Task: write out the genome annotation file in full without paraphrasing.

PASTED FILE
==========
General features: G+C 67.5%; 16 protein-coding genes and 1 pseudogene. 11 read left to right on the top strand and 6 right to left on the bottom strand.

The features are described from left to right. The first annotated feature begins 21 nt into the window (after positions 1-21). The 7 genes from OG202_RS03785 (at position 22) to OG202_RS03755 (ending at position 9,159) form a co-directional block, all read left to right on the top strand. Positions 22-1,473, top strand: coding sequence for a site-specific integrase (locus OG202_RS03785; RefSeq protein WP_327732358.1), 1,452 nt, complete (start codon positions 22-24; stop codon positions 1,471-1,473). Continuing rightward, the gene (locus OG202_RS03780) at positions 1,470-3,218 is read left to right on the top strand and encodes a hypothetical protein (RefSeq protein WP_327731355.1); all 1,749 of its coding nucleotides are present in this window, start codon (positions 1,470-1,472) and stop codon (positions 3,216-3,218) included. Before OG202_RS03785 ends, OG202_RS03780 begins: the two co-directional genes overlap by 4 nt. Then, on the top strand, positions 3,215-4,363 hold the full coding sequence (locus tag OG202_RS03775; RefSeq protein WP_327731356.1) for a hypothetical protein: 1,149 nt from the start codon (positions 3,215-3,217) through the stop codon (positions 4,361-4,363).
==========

General features: G+C 67.5%; 16 protein-coding genes and 1 pseudogene. 11 read left to right on the top strand and 6 right to left on the bottom strand.

The features are described from left to right. The first annotated feature begins 21 nt into the window (after positions 1-21). The 7 genes from OG202_RS03785 (at position 22) to OG202_RS03755 (ending at position 9,159) form a co-directional block, all read left to right on the top strand. Positions 22-1,473, top strand: coding sequence for a site-specific integrase (locus OG202_RS03785; RefSeq protein WP_327732358.1), 1,452 nt, complete (start codon positions 22-24; stop codon positions 1,471-1,473). Continuing rightward, the gene (locus OG202_RS03780) at positions 1,470-3,218 is read left to right on the top strand and encodes a hypothetical protein (RefSeq protein WP_327731355.1); all 1,749 of its coding nucleotides are present in this window, start codon (positions 1,470-1,472) and stop codon (positions 3,216-3,218) included. Before OG202_RS03785 ends, OG202_RS03780 begins: the two co-directional genes overlap by 4 nt. Then, on the top strand, positions 3,215-4,363 hold the full coding sequence (locus tag OG202_RS03775; RefSeq protein WP_327731356.1) for a hypothetical protein: 1,149 nt from the start codon (positions 3,215-3,217) through the stop codon (positions 4,361-4,363).